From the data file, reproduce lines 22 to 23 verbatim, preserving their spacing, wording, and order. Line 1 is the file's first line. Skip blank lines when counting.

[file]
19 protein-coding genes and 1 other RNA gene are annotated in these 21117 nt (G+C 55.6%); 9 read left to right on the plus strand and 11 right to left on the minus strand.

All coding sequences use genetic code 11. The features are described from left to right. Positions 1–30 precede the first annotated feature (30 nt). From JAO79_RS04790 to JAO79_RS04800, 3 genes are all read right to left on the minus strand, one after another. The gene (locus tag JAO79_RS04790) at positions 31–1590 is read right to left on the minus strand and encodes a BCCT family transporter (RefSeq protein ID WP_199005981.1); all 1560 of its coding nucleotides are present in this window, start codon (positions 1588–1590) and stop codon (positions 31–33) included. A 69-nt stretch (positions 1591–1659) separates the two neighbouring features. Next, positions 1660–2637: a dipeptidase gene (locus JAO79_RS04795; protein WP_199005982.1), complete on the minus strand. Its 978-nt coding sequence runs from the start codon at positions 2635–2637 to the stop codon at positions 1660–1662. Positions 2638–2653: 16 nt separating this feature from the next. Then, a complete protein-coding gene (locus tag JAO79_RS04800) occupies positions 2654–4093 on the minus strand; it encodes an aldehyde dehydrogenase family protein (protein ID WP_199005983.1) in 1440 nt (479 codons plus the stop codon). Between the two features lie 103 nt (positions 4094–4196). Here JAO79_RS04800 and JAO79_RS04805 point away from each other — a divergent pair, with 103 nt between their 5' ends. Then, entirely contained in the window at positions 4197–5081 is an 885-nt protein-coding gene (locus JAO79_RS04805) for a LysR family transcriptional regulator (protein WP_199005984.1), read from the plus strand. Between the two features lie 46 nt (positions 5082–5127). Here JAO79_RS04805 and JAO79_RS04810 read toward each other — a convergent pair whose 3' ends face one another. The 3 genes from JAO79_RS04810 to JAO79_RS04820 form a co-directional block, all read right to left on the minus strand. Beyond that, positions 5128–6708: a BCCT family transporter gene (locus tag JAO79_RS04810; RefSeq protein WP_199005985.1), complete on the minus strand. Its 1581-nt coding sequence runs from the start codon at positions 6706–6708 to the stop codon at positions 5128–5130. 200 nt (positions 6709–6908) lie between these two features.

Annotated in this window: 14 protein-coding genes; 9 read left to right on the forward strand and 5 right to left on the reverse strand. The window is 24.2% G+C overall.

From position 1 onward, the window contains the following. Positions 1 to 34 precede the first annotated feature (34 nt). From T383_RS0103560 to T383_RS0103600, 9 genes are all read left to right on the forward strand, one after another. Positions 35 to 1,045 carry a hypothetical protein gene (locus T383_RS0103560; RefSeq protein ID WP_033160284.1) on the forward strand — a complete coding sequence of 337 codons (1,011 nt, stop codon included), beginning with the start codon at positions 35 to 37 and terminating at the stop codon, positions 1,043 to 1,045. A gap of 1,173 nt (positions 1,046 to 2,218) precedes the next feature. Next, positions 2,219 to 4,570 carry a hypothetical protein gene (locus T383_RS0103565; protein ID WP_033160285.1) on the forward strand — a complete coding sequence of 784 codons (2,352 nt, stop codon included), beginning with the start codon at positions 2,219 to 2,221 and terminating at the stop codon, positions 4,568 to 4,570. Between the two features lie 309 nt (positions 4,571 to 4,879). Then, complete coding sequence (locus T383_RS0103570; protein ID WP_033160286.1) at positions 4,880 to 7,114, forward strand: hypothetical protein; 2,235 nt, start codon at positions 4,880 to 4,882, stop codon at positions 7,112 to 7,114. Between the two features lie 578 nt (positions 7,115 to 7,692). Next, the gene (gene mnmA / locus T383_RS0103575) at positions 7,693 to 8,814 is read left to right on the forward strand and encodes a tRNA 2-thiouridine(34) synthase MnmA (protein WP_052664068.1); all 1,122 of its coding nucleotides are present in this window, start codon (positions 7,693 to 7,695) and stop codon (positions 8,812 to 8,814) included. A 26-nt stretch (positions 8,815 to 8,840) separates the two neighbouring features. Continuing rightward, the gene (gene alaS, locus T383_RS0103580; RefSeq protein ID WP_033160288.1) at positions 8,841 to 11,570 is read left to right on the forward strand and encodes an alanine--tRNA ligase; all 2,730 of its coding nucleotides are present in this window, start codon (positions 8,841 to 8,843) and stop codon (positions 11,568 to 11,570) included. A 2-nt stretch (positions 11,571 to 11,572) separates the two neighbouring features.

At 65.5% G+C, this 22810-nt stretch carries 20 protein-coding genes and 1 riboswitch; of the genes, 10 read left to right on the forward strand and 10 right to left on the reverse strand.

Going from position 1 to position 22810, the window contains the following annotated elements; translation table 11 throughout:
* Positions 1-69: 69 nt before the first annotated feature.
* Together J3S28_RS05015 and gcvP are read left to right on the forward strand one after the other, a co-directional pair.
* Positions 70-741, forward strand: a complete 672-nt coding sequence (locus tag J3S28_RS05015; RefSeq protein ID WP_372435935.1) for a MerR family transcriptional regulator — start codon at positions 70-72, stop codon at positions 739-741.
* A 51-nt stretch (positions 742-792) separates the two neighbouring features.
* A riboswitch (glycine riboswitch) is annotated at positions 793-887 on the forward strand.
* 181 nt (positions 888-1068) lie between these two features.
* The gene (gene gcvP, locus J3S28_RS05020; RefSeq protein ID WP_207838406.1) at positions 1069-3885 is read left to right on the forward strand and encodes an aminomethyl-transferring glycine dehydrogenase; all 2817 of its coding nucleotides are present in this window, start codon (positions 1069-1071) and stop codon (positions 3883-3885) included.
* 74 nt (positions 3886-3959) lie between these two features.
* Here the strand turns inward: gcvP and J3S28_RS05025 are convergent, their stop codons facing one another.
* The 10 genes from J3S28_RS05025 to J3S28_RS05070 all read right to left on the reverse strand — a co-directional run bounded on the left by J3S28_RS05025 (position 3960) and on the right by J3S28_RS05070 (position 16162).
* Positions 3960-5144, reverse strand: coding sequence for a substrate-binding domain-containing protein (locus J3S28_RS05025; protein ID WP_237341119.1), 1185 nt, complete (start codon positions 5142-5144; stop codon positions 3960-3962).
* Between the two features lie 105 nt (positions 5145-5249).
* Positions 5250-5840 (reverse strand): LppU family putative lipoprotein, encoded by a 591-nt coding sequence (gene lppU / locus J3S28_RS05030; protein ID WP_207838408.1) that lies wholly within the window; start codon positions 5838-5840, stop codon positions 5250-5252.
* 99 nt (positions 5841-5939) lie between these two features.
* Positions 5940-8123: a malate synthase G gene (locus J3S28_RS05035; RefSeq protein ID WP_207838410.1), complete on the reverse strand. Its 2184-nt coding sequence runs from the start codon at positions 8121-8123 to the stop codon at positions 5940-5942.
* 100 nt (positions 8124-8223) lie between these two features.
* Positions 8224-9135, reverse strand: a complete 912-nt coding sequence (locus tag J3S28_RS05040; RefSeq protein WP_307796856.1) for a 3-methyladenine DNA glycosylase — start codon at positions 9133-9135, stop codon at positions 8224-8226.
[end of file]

* 100 nt (positions 8124-8223) lie between these two features.
* Positions 8224-9135, reverse strand: a complete 912-nt coding sequence (locus tag J3S28_RS05040; RefSeq protein WP_307796856.1) for a 3-methyladenine DNA glycosylase — start codon at positions 9133-9135, stop codon at positions 8224-8226.